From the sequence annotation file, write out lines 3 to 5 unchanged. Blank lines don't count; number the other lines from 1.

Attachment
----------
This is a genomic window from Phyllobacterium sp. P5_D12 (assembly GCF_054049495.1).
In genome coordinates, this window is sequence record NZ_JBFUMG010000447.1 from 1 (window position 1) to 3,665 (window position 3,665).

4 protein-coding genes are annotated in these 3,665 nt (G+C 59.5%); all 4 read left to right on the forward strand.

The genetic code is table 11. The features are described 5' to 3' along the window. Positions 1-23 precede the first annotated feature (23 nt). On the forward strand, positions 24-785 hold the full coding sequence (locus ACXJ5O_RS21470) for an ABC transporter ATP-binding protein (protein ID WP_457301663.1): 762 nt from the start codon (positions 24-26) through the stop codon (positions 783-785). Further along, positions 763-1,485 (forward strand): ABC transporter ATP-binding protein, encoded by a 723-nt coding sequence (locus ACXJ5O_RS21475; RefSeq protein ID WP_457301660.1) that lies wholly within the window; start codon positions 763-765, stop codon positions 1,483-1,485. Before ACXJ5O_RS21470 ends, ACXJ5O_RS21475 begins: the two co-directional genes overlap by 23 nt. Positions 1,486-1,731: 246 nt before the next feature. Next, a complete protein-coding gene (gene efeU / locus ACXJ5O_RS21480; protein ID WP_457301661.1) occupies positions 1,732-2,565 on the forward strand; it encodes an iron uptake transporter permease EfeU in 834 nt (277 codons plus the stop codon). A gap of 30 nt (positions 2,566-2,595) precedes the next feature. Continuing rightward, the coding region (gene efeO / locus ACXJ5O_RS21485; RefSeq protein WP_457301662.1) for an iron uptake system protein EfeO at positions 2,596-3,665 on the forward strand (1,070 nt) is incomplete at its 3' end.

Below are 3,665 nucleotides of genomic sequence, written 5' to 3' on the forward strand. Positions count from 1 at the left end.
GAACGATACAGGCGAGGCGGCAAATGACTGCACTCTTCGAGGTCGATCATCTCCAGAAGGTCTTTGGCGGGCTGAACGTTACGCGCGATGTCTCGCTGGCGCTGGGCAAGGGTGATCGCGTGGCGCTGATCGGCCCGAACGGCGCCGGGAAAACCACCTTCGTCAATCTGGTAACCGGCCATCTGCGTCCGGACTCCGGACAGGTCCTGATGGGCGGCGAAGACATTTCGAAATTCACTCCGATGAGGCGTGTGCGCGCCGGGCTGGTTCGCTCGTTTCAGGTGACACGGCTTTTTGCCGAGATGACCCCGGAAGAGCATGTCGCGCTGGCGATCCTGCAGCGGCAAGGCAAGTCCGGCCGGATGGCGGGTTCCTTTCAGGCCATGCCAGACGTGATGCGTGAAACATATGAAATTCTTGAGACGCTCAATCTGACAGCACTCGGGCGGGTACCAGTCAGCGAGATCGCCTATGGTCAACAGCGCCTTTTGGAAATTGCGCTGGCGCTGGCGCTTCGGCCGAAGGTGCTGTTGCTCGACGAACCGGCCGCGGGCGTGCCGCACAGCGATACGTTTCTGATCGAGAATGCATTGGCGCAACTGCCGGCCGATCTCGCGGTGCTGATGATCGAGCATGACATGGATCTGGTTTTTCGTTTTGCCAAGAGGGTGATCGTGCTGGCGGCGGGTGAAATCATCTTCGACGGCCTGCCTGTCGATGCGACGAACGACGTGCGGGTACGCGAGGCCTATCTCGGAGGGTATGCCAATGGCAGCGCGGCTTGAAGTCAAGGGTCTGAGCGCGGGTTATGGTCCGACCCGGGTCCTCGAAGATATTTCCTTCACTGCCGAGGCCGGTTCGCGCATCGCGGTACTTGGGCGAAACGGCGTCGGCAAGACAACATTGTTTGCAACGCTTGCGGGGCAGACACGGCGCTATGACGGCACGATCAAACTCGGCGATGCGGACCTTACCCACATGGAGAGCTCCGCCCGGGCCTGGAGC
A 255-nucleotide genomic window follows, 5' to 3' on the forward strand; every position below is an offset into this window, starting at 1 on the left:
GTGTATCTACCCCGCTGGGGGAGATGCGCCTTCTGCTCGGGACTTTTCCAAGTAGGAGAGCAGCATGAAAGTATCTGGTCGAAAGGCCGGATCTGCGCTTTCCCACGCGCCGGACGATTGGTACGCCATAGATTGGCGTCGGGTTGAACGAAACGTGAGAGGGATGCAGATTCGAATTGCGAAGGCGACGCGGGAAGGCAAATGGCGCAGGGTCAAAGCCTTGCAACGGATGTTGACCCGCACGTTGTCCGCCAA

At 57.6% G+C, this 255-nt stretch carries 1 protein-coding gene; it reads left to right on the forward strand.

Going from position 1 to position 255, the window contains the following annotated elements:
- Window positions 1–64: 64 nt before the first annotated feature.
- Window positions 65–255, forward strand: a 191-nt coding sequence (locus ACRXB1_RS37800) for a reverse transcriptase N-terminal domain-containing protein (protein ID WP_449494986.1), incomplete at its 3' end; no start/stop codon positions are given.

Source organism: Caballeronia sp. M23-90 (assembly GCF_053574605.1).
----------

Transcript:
4 protein-coding genes are annotated in these 3,665 nt (G+C 59.5%); all 4 read left to right on the forward strand.

The genetic code is table 11. The features are described 5' to 3' along the window. Positions 1-23 precede the first annotated feature (23 nt). On the forward strand, positions 24-785 hold the full coding sequence (locus ACXJ5O_RS21470) for an ABC transporter ATP-binding protein (protein ID WP_457301663.1): 762 nt from the start codon (positions 24-26) through the stop codon (positions 783-785). Further along, positions 763-1,485 (forward strand): ABC transporter ATP-binding protein, encoded by a 723-nt coding sequence (locus ACXJ5O_RS21475; RefSeq protein ID WP_457301660.1) that lies wholly within the window; start codon positions 763-765, stop codon positions 1,483-1,485. Before ACXJ5O_RS21470 ends, ACXJ5O_RS21475 begins: the two co-directional genes overlap by 23 nt. Positions 1,486-1,731: 246 nt before the next feature. Next, a complete protein-coding gene (gene efeU / locus ACXJ5O_RS21480; protein ID WP_457301661.1) occupies positions 1,732-2,565 on the forward strand; it encodes an iron uptake transporter permease EfeU in 834 nt (277 codons plus the stop codon). A gap of 30 nt (positions 2,566-2,595) precedes the next feature. Continuing rightward, the coding region (gene efeO / locus ACXJ5O_RS21485; RefSeq protein WP_457301662.1) for an iron uptake system protein EfeO at positions 2,596-3,665 on the forward strand (1,070 nt) is incomplete at its 3' end.

Below are 3,665 nucleotides of genomic sequence, written 5' to 3' on the forward strand. Positions count from 1 at the left end.